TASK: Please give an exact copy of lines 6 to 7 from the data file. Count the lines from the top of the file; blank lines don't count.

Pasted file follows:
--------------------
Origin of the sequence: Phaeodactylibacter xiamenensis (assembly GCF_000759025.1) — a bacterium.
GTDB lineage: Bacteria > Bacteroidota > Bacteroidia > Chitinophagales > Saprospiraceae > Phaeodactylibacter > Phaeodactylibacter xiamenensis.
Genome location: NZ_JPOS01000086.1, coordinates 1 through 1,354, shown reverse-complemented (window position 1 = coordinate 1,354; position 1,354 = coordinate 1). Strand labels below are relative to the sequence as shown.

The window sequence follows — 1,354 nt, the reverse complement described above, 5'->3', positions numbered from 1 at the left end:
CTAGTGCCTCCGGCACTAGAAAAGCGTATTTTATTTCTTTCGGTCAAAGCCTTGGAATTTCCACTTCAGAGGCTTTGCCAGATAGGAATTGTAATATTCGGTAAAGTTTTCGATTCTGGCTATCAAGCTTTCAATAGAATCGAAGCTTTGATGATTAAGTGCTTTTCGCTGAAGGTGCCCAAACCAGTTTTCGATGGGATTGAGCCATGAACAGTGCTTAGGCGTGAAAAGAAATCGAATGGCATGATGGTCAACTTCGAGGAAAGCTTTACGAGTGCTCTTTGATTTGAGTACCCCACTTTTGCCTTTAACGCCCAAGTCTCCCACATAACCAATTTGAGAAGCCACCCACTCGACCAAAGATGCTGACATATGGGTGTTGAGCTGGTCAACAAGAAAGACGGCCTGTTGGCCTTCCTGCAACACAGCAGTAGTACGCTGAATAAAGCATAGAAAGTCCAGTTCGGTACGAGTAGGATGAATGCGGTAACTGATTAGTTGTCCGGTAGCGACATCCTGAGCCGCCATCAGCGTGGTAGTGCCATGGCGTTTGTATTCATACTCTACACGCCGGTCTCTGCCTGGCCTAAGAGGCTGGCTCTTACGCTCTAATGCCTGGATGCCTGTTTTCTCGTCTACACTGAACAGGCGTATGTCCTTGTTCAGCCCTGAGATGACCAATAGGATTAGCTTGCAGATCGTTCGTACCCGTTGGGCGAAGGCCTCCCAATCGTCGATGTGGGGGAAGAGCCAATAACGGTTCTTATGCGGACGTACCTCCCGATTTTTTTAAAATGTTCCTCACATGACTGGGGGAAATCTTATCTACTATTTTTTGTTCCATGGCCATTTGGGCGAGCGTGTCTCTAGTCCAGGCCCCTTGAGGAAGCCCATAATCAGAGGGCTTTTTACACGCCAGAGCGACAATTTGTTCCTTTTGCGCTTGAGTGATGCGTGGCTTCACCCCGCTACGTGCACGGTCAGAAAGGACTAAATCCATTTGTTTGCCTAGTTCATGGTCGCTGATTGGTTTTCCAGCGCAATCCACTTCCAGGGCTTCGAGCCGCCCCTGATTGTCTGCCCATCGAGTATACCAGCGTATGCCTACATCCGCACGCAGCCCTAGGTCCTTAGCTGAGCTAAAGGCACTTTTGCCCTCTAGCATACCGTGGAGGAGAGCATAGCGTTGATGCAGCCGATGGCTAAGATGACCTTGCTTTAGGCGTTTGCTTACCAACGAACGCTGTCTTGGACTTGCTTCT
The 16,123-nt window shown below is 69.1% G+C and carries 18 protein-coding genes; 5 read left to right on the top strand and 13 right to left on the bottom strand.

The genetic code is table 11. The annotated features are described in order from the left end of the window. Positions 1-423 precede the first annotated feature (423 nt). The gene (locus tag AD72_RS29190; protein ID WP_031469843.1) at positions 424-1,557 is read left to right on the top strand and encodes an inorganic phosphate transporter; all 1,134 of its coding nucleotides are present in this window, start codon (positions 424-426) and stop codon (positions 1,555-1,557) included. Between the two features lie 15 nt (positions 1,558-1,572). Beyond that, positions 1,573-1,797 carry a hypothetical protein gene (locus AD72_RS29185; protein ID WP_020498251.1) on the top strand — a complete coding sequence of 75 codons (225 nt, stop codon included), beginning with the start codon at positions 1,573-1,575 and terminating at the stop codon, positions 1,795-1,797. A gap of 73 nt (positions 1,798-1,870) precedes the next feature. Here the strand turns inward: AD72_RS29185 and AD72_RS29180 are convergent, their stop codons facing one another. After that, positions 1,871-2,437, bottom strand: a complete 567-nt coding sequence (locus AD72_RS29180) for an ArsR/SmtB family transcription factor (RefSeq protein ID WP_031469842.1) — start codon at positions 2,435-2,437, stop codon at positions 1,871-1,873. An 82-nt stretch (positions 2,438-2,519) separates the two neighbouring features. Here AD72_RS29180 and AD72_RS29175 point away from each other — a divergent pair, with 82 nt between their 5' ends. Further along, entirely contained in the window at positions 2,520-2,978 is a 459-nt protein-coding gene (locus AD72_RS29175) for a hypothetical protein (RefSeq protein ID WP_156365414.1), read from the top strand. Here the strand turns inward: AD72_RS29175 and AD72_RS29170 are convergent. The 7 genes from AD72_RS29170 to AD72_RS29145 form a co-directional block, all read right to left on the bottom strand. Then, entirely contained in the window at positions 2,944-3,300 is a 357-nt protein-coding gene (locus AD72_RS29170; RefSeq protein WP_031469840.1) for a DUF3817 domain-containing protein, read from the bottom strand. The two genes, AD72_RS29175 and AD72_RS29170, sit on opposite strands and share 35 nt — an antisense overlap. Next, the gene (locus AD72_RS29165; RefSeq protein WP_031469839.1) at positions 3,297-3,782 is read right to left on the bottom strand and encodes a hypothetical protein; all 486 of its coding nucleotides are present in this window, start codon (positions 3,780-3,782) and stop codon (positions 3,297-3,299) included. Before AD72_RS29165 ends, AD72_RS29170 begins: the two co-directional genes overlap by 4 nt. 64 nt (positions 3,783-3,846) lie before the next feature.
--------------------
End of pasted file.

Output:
The 16,123-nt window shown below is 69.1% G+C and carries 18 protein-coding genes; 5 read left to right on the top strand and 13 right to left on the bottom strand.

The genetic code is table 11. The annotated features are described in order from the left end of the window. Positions 1-423 precede the first annotated feature (423 nt). The gene (locus tag AD72_RS29190; protein ID WP_031469843.1) at positions 424-1,557 is read left to right on the top strand and encodes an inorganic phosphate transporter; all 1,134 of its coding nucleotides are present in this window, start codon (positions 424-426) and stop codon (positions 1,555-1,557) included. Between the two features lie 15 nt (positions 1,558-1,572). Beyond that, positions 1,573-1,797 carry a hypothetical protein gene (locus AD72_RS29185; protein ID WP_020498251.1) on the top strand — a complete coding sequence of 75 codons (225 nt, stop codon included), beginning with the start codon at positions 1,573-1,575 and terminating at the stop codon, positions 1,795-1,797. A gap of 73 nt (positions 1,798-1,870) precedes the next feature. Here the strand turns inward: AD72_RS29185 and AD72_RS29180 are convergent, their stop codons facing one another. After that, positions 1,871-2,437, bottom strand: a complete 567-nt coding sequence (locus AD72_RS29180) for an ArsR/SmtB family transcription factor (RefSeq protein ID WP_031469842.1) — start codon at positions 2,435-2,437, stop codon at positions 1,871-1,873. An 82-nt stretch (positions 2,438-2,519) separates the two neighbouring features. Here AD72_RS29180 and AD72_RS29175 point away from each other — a divergent pair, with 82 nt between their 5' ends. Further along, entirely contained in the window at positions 2,520-2,978 is a 459-nt protein-coding gene (locus AD72_RS29175) for a hypothetical protein (RefSeq protein ID WP_156365414.1), read from the top strand. Here the strand turns inward: AD72_RS29175 and AD72_RS29170 are convergent. The 7 genes from AD72_RS29170 to AD72_RS29145 form a co-directional block, all read right to left on the bottom strand. Then, entirely contained in the window at positions 2,944-3,300 is a 357-nt protein-coding gene (locus AD72_RS29170; RefSeq protein WP_031469840.1) for a DUF3817 domain-containing protein, read from the bottom strand. The two genes, AD72_RS29175 and AD72_RS29170, sit on opposite strands and share 35 nt — an antisense overlap. Next, the gene (locus AD72_RS29165; RefSeq protein WP_031469839.1) at positions 3,297-3,782 is read right to left on the bottom strand and encodes a hypothetical protein; all 486 of its coding nucleotides are present in this window, start codon (positions 3,780-3,782) and stop codon (positions 3,297-3,299) included. Before AD72_RS29165 ends, AD72_RS29170 begins: the two co-directional genes overlap by 4 nt. 64 nt (positions 3,783-3,846) lie before the next feature.